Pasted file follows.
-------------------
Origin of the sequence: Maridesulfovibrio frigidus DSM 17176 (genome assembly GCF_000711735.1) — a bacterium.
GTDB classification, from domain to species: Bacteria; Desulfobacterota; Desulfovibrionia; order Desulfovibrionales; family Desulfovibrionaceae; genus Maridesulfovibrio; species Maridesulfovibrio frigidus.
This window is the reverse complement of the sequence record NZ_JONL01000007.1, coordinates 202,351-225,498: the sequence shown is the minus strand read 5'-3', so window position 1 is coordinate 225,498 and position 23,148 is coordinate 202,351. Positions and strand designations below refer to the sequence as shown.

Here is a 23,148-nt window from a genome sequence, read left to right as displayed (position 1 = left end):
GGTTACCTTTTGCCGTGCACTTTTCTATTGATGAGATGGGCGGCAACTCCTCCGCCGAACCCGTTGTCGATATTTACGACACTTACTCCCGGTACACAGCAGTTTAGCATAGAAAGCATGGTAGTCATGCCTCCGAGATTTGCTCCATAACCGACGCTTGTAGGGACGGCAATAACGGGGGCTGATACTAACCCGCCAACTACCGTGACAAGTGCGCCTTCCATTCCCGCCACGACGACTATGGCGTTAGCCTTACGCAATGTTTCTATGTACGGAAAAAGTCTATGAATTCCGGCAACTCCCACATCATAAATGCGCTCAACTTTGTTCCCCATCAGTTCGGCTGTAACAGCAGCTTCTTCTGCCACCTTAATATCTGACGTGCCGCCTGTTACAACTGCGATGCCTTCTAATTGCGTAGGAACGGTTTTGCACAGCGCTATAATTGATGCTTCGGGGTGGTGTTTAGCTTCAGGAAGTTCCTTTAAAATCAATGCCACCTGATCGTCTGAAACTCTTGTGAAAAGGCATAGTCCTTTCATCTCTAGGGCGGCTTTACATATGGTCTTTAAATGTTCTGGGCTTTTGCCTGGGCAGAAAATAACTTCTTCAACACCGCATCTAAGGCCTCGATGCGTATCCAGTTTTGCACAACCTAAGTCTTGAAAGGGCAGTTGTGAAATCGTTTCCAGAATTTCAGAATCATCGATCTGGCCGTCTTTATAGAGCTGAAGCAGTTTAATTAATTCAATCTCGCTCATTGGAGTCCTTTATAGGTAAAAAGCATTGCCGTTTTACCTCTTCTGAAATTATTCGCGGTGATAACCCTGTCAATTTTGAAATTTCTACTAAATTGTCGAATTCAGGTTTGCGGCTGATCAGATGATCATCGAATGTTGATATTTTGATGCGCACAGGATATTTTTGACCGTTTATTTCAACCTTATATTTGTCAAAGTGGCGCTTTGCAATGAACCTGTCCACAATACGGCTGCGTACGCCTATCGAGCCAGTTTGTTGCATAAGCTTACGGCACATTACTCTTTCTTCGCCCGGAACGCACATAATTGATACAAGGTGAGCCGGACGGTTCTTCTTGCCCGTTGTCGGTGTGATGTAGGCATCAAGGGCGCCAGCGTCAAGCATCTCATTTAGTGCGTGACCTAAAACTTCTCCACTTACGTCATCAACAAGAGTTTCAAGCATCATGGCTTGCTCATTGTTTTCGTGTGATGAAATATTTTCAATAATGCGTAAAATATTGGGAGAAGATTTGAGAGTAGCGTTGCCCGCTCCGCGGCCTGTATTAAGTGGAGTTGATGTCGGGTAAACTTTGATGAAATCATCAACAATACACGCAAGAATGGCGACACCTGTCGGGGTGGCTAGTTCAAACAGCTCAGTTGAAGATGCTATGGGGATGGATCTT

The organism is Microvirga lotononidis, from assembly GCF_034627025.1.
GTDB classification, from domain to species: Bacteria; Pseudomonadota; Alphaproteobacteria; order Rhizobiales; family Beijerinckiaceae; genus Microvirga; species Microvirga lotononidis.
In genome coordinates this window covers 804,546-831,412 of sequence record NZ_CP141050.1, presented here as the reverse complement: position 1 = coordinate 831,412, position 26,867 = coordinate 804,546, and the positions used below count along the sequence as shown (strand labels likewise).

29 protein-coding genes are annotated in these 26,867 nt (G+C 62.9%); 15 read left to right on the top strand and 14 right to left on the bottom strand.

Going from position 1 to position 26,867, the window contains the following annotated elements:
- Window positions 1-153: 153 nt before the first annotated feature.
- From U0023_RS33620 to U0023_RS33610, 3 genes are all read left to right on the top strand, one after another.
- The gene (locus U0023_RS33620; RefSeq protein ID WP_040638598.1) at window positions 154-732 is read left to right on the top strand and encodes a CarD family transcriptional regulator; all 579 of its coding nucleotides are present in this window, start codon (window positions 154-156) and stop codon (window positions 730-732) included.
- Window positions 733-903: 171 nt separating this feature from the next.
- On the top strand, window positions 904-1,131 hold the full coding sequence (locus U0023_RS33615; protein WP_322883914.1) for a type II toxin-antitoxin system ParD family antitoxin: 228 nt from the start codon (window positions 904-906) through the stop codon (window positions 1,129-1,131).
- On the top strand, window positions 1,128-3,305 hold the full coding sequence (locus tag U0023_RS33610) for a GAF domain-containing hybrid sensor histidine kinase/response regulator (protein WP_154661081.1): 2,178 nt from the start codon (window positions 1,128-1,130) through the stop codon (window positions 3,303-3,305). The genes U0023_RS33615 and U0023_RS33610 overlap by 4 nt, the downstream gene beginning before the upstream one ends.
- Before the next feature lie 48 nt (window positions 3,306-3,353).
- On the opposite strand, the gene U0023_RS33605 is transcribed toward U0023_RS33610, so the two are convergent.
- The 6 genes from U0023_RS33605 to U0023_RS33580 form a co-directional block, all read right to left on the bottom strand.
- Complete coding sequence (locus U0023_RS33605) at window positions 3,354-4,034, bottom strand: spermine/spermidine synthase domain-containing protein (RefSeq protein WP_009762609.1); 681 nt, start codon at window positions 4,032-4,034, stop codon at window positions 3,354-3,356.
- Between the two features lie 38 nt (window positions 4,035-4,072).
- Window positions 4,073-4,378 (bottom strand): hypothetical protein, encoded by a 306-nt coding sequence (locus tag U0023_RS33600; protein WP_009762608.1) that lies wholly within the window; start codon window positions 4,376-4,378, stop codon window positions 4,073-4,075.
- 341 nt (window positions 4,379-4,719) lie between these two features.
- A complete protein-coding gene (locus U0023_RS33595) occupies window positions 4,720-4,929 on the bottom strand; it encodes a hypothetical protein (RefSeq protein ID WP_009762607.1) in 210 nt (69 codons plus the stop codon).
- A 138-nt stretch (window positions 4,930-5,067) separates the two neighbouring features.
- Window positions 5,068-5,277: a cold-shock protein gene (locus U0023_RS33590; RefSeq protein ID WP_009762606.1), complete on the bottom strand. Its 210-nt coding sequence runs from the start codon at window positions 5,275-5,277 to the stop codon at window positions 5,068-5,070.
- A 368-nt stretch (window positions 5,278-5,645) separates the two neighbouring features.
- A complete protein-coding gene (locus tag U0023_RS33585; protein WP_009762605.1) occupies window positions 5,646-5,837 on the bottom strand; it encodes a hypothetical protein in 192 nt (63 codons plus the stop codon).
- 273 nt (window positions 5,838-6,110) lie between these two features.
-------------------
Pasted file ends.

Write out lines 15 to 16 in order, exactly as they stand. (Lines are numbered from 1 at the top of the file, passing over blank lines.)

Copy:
- On the top strand, window positions 904-1,131 hold the full coding sequence (locus U0023_RS33615; protein WP_322883914.1) for a type II toxin-antitoxin system ParD family antitoxin: 228 nt from the start codon (window positions 904-906) through the stop codon (window positions 1,129-1,131).
- On the top strand, window positions 1,128-3,305 hold the full coding sequence (locus tag U0023_RS33610) for a GAF domain-containing hybrid sensor histidine kinase/response regulator (protein WP_154661081.1): 2,178 nt from the start codon (window positions 1,128-1,130) through the stop codon (window positions 3,303-3,305). The genes U0023_RS33615 and U0023_RS33610 overlap by 4 nt, the downstream gene beginning before the upstream one ends.